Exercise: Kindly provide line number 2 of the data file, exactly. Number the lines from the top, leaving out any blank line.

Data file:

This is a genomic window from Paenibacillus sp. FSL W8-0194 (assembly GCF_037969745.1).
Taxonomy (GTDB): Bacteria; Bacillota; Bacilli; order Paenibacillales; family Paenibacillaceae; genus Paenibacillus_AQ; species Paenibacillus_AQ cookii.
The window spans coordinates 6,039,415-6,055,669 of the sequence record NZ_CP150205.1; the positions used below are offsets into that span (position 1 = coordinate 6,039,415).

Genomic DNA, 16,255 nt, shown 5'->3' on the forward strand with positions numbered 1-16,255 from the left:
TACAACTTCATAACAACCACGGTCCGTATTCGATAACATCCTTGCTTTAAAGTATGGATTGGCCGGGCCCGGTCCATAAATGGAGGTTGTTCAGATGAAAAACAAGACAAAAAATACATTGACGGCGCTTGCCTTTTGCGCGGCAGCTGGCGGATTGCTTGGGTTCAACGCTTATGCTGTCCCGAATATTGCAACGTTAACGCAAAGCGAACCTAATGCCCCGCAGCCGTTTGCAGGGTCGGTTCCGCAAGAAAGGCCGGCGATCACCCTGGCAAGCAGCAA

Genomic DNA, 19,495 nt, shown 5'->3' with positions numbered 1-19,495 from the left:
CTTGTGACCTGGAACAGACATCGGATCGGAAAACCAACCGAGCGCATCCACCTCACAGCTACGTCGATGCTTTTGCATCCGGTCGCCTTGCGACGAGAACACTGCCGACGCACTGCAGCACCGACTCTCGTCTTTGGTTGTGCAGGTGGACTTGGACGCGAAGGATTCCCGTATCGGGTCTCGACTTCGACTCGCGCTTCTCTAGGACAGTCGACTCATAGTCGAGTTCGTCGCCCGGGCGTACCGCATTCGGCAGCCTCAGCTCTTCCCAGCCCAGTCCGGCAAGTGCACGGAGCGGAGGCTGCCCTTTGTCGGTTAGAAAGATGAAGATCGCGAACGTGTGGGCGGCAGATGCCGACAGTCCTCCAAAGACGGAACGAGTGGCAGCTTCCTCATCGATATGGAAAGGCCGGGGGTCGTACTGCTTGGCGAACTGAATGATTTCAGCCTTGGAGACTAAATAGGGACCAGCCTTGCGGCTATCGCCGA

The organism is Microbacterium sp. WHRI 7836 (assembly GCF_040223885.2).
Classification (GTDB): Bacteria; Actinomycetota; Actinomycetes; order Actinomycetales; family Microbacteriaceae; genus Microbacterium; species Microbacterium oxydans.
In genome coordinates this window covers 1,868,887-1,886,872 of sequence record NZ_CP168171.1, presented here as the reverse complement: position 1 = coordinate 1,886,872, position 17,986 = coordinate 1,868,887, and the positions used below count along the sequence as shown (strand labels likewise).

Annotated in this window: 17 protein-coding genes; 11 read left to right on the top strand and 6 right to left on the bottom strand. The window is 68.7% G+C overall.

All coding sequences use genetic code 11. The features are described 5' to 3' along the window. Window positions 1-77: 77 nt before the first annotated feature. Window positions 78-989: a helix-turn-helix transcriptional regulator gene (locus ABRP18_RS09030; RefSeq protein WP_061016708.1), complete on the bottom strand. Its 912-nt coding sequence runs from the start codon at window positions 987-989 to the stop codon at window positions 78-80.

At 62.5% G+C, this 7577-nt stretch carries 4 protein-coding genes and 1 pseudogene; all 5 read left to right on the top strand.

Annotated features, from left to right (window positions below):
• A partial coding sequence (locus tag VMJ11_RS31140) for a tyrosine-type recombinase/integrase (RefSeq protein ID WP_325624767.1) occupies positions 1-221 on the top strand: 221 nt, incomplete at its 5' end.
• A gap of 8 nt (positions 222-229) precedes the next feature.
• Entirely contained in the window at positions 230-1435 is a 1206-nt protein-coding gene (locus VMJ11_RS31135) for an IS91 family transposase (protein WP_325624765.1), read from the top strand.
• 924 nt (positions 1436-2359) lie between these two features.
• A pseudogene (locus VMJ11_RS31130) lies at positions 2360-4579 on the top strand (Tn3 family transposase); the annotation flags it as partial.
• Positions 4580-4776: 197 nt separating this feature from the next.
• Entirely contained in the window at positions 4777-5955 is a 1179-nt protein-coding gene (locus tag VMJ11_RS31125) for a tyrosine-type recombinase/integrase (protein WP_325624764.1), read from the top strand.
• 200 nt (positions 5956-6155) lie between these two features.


Taxonomy (GTDB): Bacteria; Bacillota; Bacilli; order Paenibacillales; family Paenibacillaceae; genus Paenibacillus_AQ; species Paenibacillus_AQ cookii.